These small, soft growths hanging (literally) out on your neck or underarms are no fun, but harmless. But what causes skin tags in the first place?
There's no way around it: Skin tags are just not cute. More often than not, they elicit thoughts of other growths like warts, weird moles, and even mysterious-looking pimples. But despite their rep, skin tags are really NBD—not to mention, super common. In fact, up to 46 percent of Americans have skin tags, according to the National Institute of Health (NIH). Okay, so they're more common than you might have thought, but odds are you're still unsure what causes skin tags exactly. Ahead, top experts explain exactly what skin tags are, what causes them, and how you can safely and effectively get rid of them (warning this is not the time to DIY).
What are skin tags?
"Skin tags are painless, small, soft growths that can be pink, brownish, or skin-colored," says Gretchen Frieling, M.D., a triple board-certified dermatopathologist in the Boston area. The tags themselves contain blood vessels and collagen and are covered by skin, adds dermatologist Deanne Mraz Robinson, M.D., president and co-founder of Modern Dermatology in Westport, Connecticut. They pose no health risk, though they can become irritated, leading to redness, itching, and bleeding, notes Dr. Robinson. (More on what to do if that happens later.)
What causes skin tags?
The short answer: It's unclear. The long answer: There's no singular cause, though experts agree genetics definitely play a role.
Constant skin-on-skin friction can also cause skin tags, which is why they often crop up in areas of the body where the skin is creased or folded, such as the armpits, groin, under the breasts, eyelids, says Dr. Frieling. But this doesn't mean they don't occur in other areas; skin tags on the neck and chest are also common, she points out.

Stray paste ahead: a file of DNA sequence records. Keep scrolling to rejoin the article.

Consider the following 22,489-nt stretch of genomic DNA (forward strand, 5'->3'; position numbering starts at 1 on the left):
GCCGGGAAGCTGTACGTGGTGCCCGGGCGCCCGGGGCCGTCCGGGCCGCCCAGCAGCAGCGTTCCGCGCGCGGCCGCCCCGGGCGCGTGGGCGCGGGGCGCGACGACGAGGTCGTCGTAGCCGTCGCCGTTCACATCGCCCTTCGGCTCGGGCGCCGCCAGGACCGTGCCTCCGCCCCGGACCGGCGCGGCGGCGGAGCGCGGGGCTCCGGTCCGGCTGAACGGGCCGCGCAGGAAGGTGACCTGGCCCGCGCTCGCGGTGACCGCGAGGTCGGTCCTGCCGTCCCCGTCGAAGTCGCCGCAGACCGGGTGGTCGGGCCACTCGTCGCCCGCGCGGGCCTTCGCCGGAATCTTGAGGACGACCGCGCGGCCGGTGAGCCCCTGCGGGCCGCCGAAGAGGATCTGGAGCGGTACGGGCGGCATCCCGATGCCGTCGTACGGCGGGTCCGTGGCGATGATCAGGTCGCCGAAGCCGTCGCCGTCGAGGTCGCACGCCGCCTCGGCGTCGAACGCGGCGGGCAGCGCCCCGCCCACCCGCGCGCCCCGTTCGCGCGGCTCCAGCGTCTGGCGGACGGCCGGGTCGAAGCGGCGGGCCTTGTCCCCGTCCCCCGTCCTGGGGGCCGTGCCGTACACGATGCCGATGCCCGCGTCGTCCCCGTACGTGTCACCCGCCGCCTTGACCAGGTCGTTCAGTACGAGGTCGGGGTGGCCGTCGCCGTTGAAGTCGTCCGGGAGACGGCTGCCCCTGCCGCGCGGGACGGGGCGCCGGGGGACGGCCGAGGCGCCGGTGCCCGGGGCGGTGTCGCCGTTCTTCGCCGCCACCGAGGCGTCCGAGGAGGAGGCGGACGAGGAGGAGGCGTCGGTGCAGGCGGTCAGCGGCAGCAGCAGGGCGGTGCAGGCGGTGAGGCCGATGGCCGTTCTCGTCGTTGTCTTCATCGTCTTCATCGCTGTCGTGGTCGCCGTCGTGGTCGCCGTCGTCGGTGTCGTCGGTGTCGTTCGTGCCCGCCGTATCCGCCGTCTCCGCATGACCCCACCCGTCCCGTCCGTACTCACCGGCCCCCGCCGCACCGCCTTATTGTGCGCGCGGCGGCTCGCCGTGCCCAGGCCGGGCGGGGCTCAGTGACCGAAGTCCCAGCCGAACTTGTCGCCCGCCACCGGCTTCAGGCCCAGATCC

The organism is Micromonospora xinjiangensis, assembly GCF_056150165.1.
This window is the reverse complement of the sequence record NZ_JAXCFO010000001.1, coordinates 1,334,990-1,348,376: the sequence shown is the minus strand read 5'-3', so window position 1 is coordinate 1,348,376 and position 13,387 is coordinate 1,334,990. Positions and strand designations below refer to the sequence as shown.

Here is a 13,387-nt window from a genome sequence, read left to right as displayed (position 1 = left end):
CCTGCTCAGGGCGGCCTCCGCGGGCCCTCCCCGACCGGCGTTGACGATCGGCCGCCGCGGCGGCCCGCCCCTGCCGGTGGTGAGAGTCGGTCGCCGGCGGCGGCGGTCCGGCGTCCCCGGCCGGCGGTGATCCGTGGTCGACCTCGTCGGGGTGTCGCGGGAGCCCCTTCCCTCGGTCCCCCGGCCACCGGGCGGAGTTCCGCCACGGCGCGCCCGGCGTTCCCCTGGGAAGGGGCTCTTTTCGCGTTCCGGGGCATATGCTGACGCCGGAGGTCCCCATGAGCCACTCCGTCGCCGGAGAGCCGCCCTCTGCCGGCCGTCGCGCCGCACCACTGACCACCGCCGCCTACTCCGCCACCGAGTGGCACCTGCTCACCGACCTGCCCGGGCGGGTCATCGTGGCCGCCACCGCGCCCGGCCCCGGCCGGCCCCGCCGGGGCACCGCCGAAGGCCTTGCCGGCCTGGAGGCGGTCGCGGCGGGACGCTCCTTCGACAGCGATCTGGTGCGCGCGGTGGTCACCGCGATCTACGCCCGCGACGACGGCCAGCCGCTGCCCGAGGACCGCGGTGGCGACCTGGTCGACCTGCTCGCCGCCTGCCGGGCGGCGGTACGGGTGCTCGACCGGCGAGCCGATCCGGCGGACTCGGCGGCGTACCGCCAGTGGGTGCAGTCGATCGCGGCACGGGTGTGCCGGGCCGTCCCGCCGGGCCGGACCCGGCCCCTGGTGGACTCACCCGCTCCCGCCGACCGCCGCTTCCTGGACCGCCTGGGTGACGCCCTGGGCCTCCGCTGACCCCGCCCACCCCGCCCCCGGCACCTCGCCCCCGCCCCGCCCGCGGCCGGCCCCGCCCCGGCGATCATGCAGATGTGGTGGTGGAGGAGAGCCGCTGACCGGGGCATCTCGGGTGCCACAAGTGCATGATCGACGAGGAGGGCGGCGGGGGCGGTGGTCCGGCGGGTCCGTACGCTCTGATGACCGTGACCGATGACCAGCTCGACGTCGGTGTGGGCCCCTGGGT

Many women may also develop them during pregnancy as a result of heightened estrogen levels, says Dr. Robinson. In fact, a small study found that about 20 percent of women experience dermatologic changes during pregnancy, of which around 12 percent were skin tags, specifically. One thought is that increased estrogen levels lead to larger blood vessels, which can then become trapped within thicker pieces of skin, although other hormonal changes may also contribute, according to research. (Related: Weird Pregnancy Side Effects That Are Actually Normal)
Are skin tags cancerous?
Skin tags themselves are benign, but they can start to become annoying if they're repeatedly getting caught on something like a razor or piece of jewelry, explains Dr. Robinson. Not to mention, some people may be bothered simply by their appearance, she adds.
So, if you're concerned about cancerous skin tags, don't be: "Skin tags aren't harmful and don't increase your risk of getting skin cancer," says Dr. Frieling.
That being said, "sometimes skin cancers can be written off as skin tags," says Dr. Robinson. "Your best bet is to always have any kind of new or evolving growth or mark looked at by your dermatologist." (Speaking of which, here's exactly how often you should have a skin exam.)
How can you remove skin tags?
Skin tags are more of a cosmetic nuisance than a real medical issue, but if one is bothering you, see your dermatologist to discussing having that bad boy removed.
If you do want to get rid of a skin tag, experts emphasize that you should not—we repeat do not—attempt to take matters into your own hands. At-home remedies using coconut oil, apple cider vinegar, or even tying off a skin tag with dental floss are all over the internet, but none of these are effective and can be dangerous, says Dr. Frieling. There's a risk of excess bleeding because skin tags contain blood vessels, adds Dr. Robinson.
The good news is your dermatologist can easily and safely take off a skin tag in several different ways. Smaller skin tags can be frozen off with liquid nitrogen as part of a procedure called cryotherapy (no, not the full-body cryotherapy tanks that supposedly help with muscle recovery).
Larger skin tags, on the other hand, are usually surgically cut off or removed via electric surgery (burning the tag with high-frequency electrical energy), says Dr. Frieling. Removing larger skin tags may also require some numbing cream or local anesthesia and potentially stitches, she adds. Your dermatologist will help decide which method is right for you based on the size of the skin tag and where it's located, though, generally speaking, "all of these procedures come with very low risks of complications and no recovery time," says Dr. Frieling.